So goal accomplished! I got to try a few different Greek wines and can’t wait to go back for more. My only complaint was that they don’t offer wine flights which would be perfect as most of us don’t know much about Greek wines and flights would give folks the opportunity to discover more of the wines.
OK, so now that I’ve talked about my favorite part – the Greek wine – it’s time to give some love to the cuisine. With the exception of the dips, the portions were small and according to our waiter, they contemplate that all of the dishes will be shared family-style.
Trio of Dips
We started with the trio of hummus dips, each with a different flavor (traditional, feta, and eggplant with anchovy). I’m not a fan of anchovies but you couldn’t even taste them! The restaurant changes the flavor of the dips on a daily basis. It’s served with warm pita bread (but you will need more) as it’s a lot of food.
Greek Charcuterie & Cheese
I can’t remember what everything was called (I asked twice and then forgot) but the blood sausage on the far right was phenomenal! Really!
We had a half order of the yumminess comprised of a beef and lamb meatball mixture served with mint, potato, and chickpea salad.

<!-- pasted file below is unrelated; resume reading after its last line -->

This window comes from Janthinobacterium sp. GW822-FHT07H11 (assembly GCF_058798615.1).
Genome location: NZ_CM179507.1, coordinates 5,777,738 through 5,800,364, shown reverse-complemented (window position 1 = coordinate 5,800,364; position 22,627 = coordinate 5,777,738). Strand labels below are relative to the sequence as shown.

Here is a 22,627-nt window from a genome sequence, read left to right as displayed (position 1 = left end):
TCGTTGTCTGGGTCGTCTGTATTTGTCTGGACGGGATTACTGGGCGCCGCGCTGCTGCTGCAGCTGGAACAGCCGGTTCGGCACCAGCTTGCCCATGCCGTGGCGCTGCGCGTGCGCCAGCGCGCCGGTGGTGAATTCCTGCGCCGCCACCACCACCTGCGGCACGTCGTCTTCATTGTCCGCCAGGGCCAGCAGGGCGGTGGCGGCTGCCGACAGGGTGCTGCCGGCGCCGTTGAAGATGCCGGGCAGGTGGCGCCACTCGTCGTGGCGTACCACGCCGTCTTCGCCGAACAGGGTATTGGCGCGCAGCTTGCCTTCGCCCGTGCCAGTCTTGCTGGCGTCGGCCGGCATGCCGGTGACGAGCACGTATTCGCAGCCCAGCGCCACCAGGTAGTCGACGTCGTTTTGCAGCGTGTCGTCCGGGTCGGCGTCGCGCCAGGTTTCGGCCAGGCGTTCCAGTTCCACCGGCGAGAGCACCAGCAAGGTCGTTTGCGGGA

Rice Stuffed Quail
The quail, which was so tender and juicy, was served with currants, pine nuts, grapes, and red wine sauce. I was a little skeptical about the grapes, but as usual, the chef knows way more than I do and it just melded so nicely with all of the other flavors.
Grilled Feta-Brined Chicken
For the chicken, you had the option of a whole or half and our waiter recommended the whole. And good thing as the photo above represents the whole chicken! The chicken had flavorful, crispy skin and was very moist. It was accompanied by lemon potatoes and pepperoncini. Delicious!
So if you’re in Houston and want to have some great wine, but with a non-traditional twist, head on over to Helen Greek.